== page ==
"(a) Except as provided in Subsection (b) of this section, a person is justified in using force against another when and to the degree he reasonably believes the force is immediately necessary to protect himself against the other's use or attempted use of unlawful force."

Clearly, the testimony of the complainant did not raise the issue of self-defense. According to the appellant's version of the events that transpired, the garbage truck drove up too close to the pickup. Appellant stated that he asked Greenhaw if he was trying to hit the truck. Appellant stated that he and Greenhaw cussed at each other. The appellant denied having a knife. The only testimony from appellant which would arguably raise the issue of self-defense is as follows:

"Q. [On direct examination]: Did you have a knife in your hand? A. No, I didn't have no knife. Q. Did you threaten him with a knife? A. It told him I would take his and use it on him. * * * * * * Q. Did you see him have a knife? A. He had one. * * * * * * Q. In your own mind, was there a chance that you might see trouble that day because of that knife? A. If he would have tried to hurt me with it we probably would have got into some trouble because like I said, I just got tired of arguing with him and we left." (Emphasis added)

Section 9.31, supra, justifies the use of force against another when the actor reasonably believes it is immediately necessary to protect himself against the other's use of force or attempted use of unlawful force. In Section 9.04, V.T.C.A. Penal Code, threat of force is justified when the use of force is justified by Chapter 9 of the Penal Code.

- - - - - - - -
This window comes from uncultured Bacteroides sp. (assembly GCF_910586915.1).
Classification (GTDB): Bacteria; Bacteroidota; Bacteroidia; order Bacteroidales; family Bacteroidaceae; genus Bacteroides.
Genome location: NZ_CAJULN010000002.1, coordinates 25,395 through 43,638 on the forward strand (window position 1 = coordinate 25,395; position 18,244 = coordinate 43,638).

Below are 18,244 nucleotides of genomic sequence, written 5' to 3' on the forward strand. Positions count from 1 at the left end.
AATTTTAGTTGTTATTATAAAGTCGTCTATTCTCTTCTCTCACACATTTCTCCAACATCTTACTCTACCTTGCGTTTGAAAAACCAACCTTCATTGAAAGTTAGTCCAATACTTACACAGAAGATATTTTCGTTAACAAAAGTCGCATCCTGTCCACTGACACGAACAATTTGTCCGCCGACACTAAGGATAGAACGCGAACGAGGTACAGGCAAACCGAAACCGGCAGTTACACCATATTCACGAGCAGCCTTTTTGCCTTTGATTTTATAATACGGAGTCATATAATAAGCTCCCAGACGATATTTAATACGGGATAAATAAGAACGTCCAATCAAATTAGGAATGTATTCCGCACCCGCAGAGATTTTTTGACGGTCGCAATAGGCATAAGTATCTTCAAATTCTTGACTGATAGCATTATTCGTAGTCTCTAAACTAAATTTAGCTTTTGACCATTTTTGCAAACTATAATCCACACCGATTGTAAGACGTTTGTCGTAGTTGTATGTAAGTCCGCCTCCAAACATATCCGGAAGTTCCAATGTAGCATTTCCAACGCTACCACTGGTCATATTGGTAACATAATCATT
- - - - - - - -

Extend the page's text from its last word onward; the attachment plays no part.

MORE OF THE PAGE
In this record there was no evidence that the use of force by appellant was immediately necessary to protect himself from the complainant. There is the undisputed evidence that the complainant had a pocket knife, but the record is void of evidence that the complainant ever attempted to use the knife or even threatened to use the knife. In fact, the record is silent as to whether the pocket knife was even open. Appellant's statement, "If he had tried to hurt me with it..." strongly implies that the complainant did not try to hurt appellant. Further, there is absolutely no evidence that appellant was in apprehension or fear of being the recipient of the unlawful use of force from complainant. The evidence does not raise the issue of self-defense; the appellant was not entitled to such a charge. See Cerda v. State, 557 S.W.2d 954 (Tex.Cr.App.1977); Dominguez v. State, 506 S.W.2d 880 (Tex.Cr.App.1974). The contention is overruled.

The appellant's motion for rehearing is denied. The judgment is affirmed.

ROBERTS, CLINTON and TEAGUE, JJ., dissent.

FootNotes


* The complainant admitted drawing his knife, but he said that he did so in self-defense after the appellant drew a knife and threatened him.